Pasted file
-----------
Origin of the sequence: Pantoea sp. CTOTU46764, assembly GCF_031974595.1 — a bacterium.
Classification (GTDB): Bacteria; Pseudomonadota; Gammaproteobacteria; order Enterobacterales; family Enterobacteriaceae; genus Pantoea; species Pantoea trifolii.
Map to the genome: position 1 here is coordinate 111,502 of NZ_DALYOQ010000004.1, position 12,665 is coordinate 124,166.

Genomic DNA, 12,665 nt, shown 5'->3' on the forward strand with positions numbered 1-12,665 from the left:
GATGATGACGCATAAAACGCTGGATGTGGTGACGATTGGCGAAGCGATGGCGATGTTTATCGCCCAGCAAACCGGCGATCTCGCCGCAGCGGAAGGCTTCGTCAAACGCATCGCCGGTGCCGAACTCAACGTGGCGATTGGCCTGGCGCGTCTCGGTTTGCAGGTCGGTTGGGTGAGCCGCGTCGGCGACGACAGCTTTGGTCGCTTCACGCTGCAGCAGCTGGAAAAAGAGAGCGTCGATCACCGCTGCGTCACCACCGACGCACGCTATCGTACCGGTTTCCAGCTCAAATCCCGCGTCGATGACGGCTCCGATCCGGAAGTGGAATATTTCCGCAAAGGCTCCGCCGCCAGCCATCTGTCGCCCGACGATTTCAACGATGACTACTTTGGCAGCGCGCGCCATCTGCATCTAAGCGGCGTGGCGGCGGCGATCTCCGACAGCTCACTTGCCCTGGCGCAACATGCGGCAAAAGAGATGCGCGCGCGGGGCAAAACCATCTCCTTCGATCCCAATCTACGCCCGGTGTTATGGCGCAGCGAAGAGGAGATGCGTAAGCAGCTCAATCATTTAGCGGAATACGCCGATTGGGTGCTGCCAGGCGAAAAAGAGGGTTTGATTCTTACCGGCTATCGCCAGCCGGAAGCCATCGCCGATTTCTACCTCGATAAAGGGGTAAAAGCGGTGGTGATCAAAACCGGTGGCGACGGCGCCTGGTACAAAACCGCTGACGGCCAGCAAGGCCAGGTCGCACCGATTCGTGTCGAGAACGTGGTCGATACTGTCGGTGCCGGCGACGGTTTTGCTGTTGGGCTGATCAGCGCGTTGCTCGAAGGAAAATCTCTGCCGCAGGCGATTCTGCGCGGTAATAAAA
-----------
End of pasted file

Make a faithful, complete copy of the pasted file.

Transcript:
Origin of the sequence: Pantoea sp. CTOTU46764, assembly GCF_031974595.1 — a bacterium.
Classification (GTDB): Bacteria; Pseudomonadota; Gammaproteobacteria; order Enterobacterales; family Enterobacteriaceae; genus Pantoea; species Pantoea trifolii.
Map to the genome: position 1 here is coordinate 111,502 of NZ_DALYOQ010000004.1, position 12,665 is coordinate 124,166.

Genomic DNA, 12,665 nt, shown 5'->3' on the forward strand with positions numbered 1-12,665 from the left:
GATGATGACGCATAAAACGCTGGATGTGGTGACGATTGGCGAAGCGATGGCGATGTTTATCGCCCAGCAAACCGGCGATCTCGCCGCAGCGGAAGGCTTCGTCAAACGCATCGCCGGTGCCGAACTCAACGTGGCGATTGGCCTGGCGCGTCTCGGTTTGCAGGTCGGTTGGGTGAGCCGCGTCGGCGACGACAGCTTTGGTCGCTTCACGCTGCAGCAGCTGGAAAAAGAGAGCGTCGATCACCGCTGCGTCACCACCGACGCACGCTATCGTACCGGTTTCCAGCTCAAATCCCGCGTCGATGACGGCTCCGATCCGGAAGTGGAATATTTCCGCAAAGGCTCCGCCGCCAGCCATCTGTCGCCCGACGATTTCAACGATGACTACTTTGGCAGCGCGCGCCATCTGCATCTAAGCGGCGTGGCGGCGGCGATCTCCGACAGCTCACTTGCCCTGGCGCAACATGCGGCAAAAGAGATGCGCGCGCGGGGCAAAACCATCTCCTTCGATCCCAATCTACGCCCGGTGTTATGGCGCAGCGAAGAGGAGATGCGTAAGCAGCTCAATCATTTAGCGGAATACGCCGATTGGGTGCTGCCAGGCGAAAAAGAGGGTTTGATTCTTACCGGCTATCGCCAGCCGGAAGCCATCGCCGATTTCTACCTCGATAAAGGGGTAAAAGCGGTGGTGATCAAAACCGGTGGCGACGGCGCCTGGTACAAAACCGCTGACGGCCAGCAAGGCCAGGTCGCACCGATTCGTGTCGAGAACGTGGTCGATACTGTCGGTGCCGGCGACGGTTTTGCTGTTGGGCTGATCAGCGCGTTGCTCGAAGGAAAATCTCTGCCGCAGGCGATTCTGCGCGGTAATAAAA